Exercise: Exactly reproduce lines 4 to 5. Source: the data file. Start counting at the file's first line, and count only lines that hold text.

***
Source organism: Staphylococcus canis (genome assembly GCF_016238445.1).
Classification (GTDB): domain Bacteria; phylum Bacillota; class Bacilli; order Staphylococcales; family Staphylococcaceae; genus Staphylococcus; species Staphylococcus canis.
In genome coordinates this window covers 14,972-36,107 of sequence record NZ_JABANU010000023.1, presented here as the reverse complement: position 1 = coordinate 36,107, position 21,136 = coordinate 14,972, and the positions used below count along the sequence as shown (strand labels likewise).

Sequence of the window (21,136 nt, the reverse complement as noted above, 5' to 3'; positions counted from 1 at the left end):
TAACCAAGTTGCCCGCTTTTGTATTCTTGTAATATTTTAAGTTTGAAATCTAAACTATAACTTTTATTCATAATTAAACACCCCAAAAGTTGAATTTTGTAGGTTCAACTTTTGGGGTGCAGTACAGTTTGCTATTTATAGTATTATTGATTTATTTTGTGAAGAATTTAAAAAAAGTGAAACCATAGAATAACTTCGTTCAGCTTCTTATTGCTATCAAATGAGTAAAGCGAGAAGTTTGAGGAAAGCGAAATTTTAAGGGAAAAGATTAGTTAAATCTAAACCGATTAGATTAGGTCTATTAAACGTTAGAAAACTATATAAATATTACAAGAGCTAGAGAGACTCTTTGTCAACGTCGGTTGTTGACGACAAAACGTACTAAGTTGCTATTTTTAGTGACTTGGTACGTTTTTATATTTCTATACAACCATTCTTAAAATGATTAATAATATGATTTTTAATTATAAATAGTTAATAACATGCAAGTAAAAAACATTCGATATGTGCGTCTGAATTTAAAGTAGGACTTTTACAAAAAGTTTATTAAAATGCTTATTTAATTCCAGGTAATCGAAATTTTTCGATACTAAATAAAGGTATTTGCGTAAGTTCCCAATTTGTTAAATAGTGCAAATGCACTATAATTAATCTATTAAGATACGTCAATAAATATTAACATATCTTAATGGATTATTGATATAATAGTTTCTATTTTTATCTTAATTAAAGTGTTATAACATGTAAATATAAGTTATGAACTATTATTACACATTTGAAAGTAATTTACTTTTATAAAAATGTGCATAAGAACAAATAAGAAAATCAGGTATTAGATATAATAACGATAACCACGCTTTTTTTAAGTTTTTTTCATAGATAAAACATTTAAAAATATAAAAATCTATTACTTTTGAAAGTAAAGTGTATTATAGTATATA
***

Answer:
Sequence of the window (21,136 nt, the reverse complement as noted above, 5' to 3'; positions counted from 1 at the left end):
TAACCAAGTTGCCCGCTTTTGTATTCTTGTAATATTTTAAGTTTGAAATCTAAACTATAACTTTTATTCATAATTAAACACCCCAAAAGTTGAATTTTGTAGGTTCAACTTTTGGGGTGCAGTACAGTTTGCTATTTATAGTATTATTGATTTATTTTGTGAAGAATTTAAAAAAAGTGAAACCATAGAATAACTTCGTTCAGCTTCTTATTGCTATCAAATGAGTAAAGCGAGAAGTTTGAGGAAAGCGAAATTTTAAGGGAAAAGATTAGTTAAATCTAAACCGATTAGATTAGGTCTATTAAACGTTAGAAAACTATATAAATATTACAAGAGCTAGAGAGACTCTTTGTCAACGTCGGTTGTTGACGACAAAACGTACTAAGTTGCTATTTTTAGTGACTTGGTACGTTTTTATATTTCTATACAACCATTCTTAAAATGATTAATAATATGATTTTTAATTATAAATAGTTAATAACATGCAAGTAAAAAACATTCGATATGTGCGTCTGAATTTAAAGTAGGACTTTTACAAAAAGTTTATTAAAATGCTTATTTAATTCCAGGTAATCGAAATTTTTCGATACTAAATAAAGGTATTTGCGTAAGTTCCCAATTTGTTAAATAGTGCAAATGCACTATAATTAATCTATTAAGATACGTCAATAAATATTAACATATCTTAATGGATTATTGATATAATAGTTTCTATTTTTATCTTAATTAAAGTGTTATAACATGTAAATATAAGTTATGAACTATTATTACACATTTGAAAGTAATTTACTTTTATAAAAATGTGCATAAGAACAAATAAGAAAATCAGGTATTAGATATAATAACGATAACCACGCTTTTTTTAAGTTTTTTTCATAGATAAAACATTTAAAAATATAAAAATCTATTACTTTTGAAAGTAAAGTGTATTATAGTATATA